By anyoneís measure the Max 200G is a shot makerís delight. It absolutely oozes control, and as such, puts a premium on placement rather than gratuitous raw power. But, donít be mislead, deceivingly fast balls can be attained with this thing. Balls that appear to be initially slow coming off the strings carry ultimately deeper and heavier once they clear the net, and invariably almost always skid through upon contact with the court. This raises a predicament for opponents who watch as seemingly lackadaisical shots suddenly reach them with greater impetus than first expected.

Anyone who has ever played against someone with a Max 200G will understand what Iím saying here. Balls that clear the net with little more than an inch to spare donít usually carry to within inches of the baseline, only to then skid right under oneís racquet. At least not with normal racquets anyway, unless the player really gets a good crank on the ball, at which time, you can be reasonably sure of the outcome. Not so with a Max. Idle looking swings are not to be taken lightly, because of this extra carrying effect produced by the racquet. Serves are much the same. Not only can one easily perplex an opponent with the mercurial placement of the serve, but also with the constantly fluctuating speeds, spins, and skids. The ball really does come off the strings differently with a 200G...."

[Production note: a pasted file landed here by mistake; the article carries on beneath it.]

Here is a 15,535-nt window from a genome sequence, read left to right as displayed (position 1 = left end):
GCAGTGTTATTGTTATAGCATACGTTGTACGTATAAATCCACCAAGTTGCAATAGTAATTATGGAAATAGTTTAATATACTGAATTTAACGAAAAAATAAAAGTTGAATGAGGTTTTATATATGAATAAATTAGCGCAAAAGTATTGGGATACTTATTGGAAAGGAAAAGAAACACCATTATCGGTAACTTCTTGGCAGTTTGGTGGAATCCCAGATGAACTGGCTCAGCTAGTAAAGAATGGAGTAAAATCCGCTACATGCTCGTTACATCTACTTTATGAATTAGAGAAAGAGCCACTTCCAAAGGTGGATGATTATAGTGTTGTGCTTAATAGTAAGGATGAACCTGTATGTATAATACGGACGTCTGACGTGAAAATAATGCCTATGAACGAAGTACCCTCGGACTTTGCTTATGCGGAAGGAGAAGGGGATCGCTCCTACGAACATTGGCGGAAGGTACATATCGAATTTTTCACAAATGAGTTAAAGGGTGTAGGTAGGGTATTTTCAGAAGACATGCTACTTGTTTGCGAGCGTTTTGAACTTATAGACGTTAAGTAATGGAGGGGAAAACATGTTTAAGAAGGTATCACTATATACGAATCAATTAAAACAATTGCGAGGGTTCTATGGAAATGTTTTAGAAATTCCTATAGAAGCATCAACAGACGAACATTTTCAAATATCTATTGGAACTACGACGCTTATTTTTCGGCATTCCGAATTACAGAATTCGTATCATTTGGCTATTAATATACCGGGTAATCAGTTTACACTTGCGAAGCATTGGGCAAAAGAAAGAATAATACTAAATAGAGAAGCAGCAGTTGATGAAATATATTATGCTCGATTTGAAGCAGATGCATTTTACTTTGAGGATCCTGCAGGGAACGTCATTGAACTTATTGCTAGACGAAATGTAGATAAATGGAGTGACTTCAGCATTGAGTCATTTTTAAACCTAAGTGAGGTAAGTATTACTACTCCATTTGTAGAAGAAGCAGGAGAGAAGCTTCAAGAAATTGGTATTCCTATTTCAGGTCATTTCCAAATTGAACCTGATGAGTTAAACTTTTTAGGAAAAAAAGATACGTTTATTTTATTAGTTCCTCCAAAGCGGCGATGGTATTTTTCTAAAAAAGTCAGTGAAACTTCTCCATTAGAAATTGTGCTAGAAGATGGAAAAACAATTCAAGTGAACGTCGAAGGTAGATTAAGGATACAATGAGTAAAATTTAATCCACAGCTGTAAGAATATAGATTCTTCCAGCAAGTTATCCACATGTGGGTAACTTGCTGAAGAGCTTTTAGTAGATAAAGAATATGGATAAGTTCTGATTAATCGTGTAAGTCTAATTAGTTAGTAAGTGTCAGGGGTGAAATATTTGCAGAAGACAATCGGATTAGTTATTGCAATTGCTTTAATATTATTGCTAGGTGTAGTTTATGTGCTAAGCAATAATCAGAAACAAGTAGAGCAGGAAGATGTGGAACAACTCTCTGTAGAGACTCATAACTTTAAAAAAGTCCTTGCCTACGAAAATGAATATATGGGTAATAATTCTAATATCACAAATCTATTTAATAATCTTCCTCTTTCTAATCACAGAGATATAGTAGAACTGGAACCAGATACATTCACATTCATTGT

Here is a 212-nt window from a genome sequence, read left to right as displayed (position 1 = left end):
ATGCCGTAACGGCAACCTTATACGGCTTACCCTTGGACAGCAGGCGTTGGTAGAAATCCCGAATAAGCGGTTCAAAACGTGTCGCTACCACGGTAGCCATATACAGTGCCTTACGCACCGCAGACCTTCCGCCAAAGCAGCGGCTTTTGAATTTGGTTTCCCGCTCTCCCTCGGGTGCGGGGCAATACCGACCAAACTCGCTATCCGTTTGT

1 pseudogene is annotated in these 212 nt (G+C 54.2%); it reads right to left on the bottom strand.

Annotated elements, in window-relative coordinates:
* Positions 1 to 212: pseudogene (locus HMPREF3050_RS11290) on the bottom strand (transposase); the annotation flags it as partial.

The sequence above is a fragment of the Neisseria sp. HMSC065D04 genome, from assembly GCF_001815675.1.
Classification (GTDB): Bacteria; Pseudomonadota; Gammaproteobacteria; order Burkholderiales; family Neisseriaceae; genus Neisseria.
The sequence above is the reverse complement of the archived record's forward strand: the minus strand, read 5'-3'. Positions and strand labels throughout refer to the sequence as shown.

~ by Hunter Pieper

Virginia
05-17-2012, 09:06 PM
Oh, this is an old thread. I have 10 (I think) 200Gs of varying ages and the one I use, around once a week, to improve technique, is a stealth (painted all black) Pro model. Nobody knows it's a 200G, except my stringer who can recognise one of these anywhere, even half hidden in a racquet pocket!

I lost the elbow problems two or more years ago now, since I started playing with Chris racquets.